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Eye Scoop: Board Silly...The Missus...Time To Kill

Playing the bachelorette game.

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BOARD SILLY: “Seabiscuit” star and Ivy league grad Elizabeth Banks is the quintessential multitasker. She’s also a bride-to-be with a wild streak. In the name of not-so-clean fun, Banks has created her own bachelorette board game for the 2.4 million women who will say “I do” this year. Unveiled, the first offering from Banks’ newly formed company, Girlie Games, is strictly for the uninhibited. As players move their tiny stiletto game pieces across the board, they’re required to sip — or chug —a spiked bachelorette beverage for every unfortunate roll of the die. Game cards play the truth or dare angle, requiring answers to naughty questions like “Do you have a taboo turn-on?” or risqué actions, maybe a racy round of charades.

Of course, there’s also the dreaded “body shot” card, demanding an unlucky player to gulp liquid that has first trickled down a stranger’s flesh. “I created Unveiled when I was maid of honor for my best friend’s wedding,” says Banks. “We’ll never forget the body shot on the man with the lime green thong.”

THE MISSUS: Could the Duchess of York, five American presidents, Oprah Winfrey and the Lauder sisters all be wrong? The bespoke stationery of Mrs. John L. Strong has been a quiet luxury since the 1930s. But the Madison Avenue maker of what is known to be the world’s most expensive stationery is hoping to bring its wares to a wider audience. When interior designer Nannette Brown and her investment banker husband, Jeff Lubin, bought the company last year, Brown swore to dust off the stationery’s stuffy image and give it fashionable flair. She’s offering fashiony colors in the ready-to-write collection, which will change seasonally. Brown also is whipping up bookmarks, notepads, coasters, matchbooks, place cards, house books and voyager bags, “so you can drop notes from wherever you are in the world and your cards won’t get crumpled,” she explained.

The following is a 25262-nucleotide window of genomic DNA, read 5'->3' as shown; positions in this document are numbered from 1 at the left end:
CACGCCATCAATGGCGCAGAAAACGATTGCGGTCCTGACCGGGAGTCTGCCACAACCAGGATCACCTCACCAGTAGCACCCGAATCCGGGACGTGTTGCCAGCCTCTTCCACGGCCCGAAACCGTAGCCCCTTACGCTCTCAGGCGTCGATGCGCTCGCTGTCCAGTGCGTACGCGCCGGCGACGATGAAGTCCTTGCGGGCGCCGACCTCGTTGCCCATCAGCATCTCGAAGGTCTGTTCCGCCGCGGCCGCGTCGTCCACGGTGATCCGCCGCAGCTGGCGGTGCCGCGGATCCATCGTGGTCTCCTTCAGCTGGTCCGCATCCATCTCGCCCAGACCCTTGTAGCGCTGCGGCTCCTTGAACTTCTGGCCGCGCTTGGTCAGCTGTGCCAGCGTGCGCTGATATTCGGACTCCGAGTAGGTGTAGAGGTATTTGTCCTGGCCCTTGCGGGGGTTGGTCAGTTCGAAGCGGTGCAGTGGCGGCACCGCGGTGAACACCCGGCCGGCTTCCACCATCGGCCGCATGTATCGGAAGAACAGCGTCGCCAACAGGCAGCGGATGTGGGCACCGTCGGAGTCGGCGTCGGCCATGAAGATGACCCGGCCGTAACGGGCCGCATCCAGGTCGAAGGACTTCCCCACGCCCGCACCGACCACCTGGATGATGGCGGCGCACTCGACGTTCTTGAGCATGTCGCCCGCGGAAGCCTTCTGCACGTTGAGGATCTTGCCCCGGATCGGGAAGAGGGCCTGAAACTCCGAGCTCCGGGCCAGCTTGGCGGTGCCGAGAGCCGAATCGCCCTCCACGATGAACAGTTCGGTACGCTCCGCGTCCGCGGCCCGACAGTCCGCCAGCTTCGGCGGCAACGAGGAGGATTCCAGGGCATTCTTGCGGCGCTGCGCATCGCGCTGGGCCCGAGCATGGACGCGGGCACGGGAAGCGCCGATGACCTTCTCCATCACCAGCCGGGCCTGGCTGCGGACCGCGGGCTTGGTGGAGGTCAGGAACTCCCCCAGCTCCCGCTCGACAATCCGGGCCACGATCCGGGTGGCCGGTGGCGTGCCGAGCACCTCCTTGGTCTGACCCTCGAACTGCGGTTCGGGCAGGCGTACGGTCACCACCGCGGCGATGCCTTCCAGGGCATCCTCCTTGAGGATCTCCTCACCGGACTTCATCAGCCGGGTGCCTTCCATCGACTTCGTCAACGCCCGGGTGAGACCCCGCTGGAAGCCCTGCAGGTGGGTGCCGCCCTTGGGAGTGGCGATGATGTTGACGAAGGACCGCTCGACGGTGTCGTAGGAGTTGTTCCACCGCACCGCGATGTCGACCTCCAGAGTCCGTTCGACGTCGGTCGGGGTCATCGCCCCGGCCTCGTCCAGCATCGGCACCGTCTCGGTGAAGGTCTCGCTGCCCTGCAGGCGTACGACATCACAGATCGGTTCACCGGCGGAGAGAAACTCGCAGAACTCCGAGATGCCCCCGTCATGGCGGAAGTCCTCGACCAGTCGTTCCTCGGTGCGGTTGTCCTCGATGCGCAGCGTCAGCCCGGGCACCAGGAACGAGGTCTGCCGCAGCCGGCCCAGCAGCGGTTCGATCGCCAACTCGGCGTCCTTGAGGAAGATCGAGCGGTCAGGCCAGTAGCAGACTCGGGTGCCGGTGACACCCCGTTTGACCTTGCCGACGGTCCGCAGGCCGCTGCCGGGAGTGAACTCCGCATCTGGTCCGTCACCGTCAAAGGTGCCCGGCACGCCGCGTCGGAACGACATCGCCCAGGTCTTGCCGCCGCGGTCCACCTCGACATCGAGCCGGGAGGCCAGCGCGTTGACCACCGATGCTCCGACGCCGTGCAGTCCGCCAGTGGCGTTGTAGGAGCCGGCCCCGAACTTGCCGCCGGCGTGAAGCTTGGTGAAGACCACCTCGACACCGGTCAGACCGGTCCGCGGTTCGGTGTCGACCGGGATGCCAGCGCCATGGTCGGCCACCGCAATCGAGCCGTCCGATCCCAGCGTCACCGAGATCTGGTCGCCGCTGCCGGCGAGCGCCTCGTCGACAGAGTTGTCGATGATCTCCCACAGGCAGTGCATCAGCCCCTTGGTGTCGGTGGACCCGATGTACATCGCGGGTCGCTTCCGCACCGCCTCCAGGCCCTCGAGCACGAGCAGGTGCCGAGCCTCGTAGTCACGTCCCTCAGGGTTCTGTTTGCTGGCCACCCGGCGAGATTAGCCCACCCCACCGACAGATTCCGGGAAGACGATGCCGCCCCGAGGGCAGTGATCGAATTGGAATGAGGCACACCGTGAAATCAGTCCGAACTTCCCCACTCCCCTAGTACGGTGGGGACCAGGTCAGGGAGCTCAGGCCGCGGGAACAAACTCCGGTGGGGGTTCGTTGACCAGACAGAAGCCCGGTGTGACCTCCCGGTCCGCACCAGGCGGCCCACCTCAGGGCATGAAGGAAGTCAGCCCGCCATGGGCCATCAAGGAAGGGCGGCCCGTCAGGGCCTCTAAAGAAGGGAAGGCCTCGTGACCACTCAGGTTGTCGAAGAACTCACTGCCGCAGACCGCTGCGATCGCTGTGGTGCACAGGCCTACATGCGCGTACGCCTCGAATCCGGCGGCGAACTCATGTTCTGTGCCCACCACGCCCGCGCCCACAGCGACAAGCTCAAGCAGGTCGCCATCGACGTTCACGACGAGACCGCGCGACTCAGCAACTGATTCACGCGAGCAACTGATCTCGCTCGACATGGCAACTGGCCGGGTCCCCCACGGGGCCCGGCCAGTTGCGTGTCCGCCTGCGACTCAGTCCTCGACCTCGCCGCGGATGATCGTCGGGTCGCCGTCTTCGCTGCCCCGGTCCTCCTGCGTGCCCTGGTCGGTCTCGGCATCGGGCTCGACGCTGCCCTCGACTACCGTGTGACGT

Barneys New York in Beverly Hills will open a Mrs. John L. Strong boutique in September, while Brown plans to open shops in Chicago, San Francisco, Atlanta and London — and won’t stop until she develops the brand into a proper luxury label — all while maintaining the cozy allure of a handwritten note, of course. “We live in an age where everything is branded with other logos,” Brown declared. “We’ve gotten away from personalizing ourselves.”
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